I made it through this book while watching my daughter at a softball tryout. It was an overly easy read, because there is little in the book. For each of the 50 characters in the book, you get around 1.5 pages of text. An average article at Aleph Blog would be the length of 2-3 biographical vignettes contained in this book. At most, you learn the highest points of their lives.
But, I have other criticisms:
- You don’t even necessarily get the highest points of their lives. I read through a few of them and thought I could have done a better job summarizing their lives with one hour of time.
- Many of the characters don’t deserve to be in the book. Some aren’t important or colorful enough. Others are too recent to evaluate how truly “colorful” or important they are. Others aren’t truly in finance — they may be in business, politics, or academic economics, but they had little to do with finance in any direct way.
- Occasionally, there are factual errors, such as with Nick Leeson, where it attributes his famous “I’m Sorry,” note to February 1994 (twice), while having him flee one year later in 1995. Both happened in February 1995.
This book is bad enough that the author should be absolved from blame, and that the editors and anyone else in the approval process at Wiley should receive it. This book should never have seen the light of day in its present form. Wiley’s quality control is usually quite good — something went awry here.
Now, lest this be purely negative, I have two ideas. Simple idea one: go buy Kenneth Fisher’s 100 Minds that Made the Market. This is the book that Heroes & Villains of Finance should be. As I say in my review:
Some people are hard to buy gifts for. With books, there is often a trade-off between books that say a lot, and those that people are willing to read. One book that I think hits the sweet spot is 100 Minds That Made The Market, by Ken Fisher.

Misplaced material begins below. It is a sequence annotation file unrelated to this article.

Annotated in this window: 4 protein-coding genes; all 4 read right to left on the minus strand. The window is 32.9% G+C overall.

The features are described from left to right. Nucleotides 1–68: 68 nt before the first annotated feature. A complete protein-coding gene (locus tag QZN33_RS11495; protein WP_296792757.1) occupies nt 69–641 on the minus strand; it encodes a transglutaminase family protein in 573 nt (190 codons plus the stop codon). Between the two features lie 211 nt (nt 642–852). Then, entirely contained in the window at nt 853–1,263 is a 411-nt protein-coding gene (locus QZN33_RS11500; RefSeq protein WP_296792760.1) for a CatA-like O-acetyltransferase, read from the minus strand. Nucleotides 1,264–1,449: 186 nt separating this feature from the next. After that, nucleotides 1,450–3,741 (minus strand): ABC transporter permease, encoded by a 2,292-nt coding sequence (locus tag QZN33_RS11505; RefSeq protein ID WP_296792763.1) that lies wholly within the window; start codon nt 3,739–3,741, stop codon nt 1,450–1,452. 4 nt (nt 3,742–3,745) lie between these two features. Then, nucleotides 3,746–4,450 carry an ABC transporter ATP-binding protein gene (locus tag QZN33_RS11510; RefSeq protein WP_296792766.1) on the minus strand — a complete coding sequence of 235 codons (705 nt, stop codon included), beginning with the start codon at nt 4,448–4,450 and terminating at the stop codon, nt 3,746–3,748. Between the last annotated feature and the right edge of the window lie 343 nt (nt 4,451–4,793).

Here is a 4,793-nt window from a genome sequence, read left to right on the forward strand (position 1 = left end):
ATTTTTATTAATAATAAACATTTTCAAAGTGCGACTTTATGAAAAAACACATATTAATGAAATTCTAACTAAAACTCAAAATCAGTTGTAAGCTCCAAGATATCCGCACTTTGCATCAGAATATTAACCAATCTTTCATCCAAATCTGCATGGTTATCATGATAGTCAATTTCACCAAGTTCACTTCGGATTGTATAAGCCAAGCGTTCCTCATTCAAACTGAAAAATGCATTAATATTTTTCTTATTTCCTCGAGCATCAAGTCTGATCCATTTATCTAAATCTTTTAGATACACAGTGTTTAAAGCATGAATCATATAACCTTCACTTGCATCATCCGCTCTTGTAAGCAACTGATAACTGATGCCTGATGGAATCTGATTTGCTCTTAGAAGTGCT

Why do I think this? This book is 100 little books in one volume. You can pick this book up for five minutes, and read a well-written 3-4 page biography of person who has had a significant impact on how our markets work today. Then you can put it down, get back to work, and think that you have learned something significant.
So if you want a book of short biographies, this is a better one. I think it makes an excellent gift.
Idea number two, for the folks at Wiley — here’s a book that could sell: [20-50] Greatest Financial Scandals Ever. Average people aren’t looking for heroes in finance. It’s not that there aren’t any. It’s just that the scoundrels are far more interesting to read about. Finance, when done right, is boring. Margin of safety, low debt, ethical management, etc… good to learn from, but won’t tell interesting stories to the same degree.
I would encourage the author to take it one step further as well: add a final chapter to give the common themes that run through the scandals. Books like Heroes & Villains of Finance leave you with no generality at the end — is there some common thread behind heroes? What of villains? Are there lessons to be drawn here from the sum total of the lives considered?
Don’t buy Heroes and Villains of Finance. Instead, if you want such a book, buy 100 Minds That Made the Market. If you buy through the link I provide here, I get a small commission. At present, it is the only revenue source for my blog.
I review books because I love reading books, and want to introduce others to the good books that I read, and steer them away from bad or marginal books. Those that want to support me can enter Amazon through my site and buy stuff there. Don’t buy what you don’t need for my sake. I am doing fine. But if you have a need, and Amazon meets that need, your costs are not increased if you enter Amazon through my site, and I get a small commission. Win-win.